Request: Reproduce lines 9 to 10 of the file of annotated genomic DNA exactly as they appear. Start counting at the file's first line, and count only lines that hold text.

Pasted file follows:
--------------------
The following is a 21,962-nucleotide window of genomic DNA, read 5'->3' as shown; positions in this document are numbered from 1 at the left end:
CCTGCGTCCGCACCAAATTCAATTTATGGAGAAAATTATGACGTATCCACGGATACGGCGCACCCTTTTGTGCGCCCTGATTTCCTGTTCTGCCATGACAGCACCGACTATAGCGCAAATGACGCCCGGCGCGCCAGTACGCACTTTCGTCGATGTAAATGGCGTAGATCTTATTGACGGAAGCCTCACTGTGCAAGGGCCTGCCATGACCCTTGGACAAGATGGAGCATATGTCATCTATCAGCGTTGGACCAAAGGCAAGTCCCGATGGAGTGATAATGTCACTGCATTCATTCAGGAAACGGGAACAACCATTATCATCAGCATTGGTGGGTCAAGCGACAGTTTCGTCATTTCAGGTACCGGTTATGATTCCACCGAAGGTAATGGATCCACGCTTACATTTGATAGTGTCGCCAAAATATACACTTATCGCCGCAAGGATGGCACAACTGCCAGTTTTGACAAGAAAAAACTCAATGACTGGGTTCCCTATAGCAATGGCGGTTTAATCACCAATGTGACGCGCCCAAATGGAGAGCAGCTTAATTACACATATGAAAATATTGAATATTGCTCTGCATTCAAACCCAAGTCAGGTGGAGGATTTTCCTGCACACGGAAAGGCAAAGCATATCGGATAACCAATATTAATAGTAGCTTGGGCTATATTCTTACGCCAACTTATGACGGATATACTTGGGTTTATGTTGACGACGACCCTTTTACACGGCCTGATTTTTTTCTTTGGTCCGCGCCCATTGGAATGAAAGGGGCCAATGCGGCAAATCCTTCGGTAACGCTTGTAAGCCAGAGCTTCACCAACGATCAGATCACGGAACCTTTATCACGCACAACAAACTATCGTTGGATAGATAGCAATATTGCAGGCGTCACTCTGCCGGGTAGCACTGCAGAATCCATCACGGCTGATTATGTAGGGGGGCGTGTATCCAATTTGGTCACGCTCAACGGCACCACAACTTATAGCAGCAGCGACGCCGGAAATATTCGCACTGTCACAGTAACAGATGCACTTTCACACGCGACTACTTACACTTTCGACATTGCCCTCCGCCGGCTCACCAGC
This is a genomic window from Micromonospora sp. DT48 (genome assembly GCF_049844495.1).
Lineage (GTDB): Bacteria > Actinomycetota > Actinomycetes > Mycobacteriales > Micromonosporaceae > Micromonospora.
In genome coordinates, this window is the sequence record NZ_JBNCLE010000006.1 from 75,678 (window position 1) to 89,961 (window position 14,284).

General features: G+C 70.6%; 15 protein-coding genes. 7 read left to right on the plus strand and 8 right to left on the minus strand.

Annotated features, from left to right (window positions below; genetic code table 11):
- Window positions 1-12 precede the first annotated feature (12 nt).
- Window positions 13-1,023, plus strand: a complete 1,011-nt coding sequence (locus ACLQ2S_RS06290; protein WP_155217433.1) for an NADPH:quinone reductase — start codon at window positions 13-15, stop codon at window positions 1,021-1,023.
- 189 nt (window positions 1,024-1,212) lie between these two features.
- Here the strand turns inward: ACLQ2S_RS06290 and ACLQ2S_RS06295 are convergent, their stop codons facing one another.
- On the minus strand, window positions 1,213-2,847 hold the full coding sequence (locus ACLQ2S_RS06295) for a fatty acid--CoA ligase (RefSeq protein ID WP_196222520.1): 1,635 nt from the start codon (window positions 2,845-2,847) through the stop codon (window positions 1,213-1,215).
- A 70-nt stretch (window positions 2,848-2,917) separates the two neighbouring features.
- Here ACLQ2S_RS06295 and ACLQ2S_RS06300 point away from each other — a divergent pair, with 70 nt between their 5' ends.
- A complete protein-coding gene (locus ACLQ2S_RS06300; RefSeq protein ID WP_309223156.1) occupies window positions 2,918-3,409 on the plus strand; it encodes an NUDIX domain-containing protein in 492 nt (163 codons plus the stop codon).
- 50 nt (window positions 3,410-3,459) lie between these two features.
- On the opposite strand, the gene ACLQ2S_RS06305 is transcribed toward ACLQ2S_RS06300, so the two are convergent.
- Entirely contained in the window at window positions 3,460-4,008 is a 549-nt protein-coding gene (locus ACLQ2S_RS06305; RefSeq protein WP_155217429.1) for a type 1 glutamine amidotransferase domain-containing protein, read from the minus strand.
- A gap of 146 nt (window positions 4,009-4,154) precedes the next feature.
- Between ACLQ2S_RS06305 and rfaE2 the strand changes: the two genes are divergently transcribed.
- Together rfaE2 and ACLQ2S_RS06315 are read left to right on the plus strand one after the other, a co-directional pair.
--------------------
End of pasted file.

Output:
- Window positions 13-1,023, plus strand: a complete 1,011-nt coding sequence (locus ACLQ2S_RS06290; protein WP_155217433.1) for an NADPH:quinone reductase — start codon at window positions 13-15, stop codon at window positions 1,021-1,023.
- 189 nt (window positions 1,024-1,212) lie between these two features.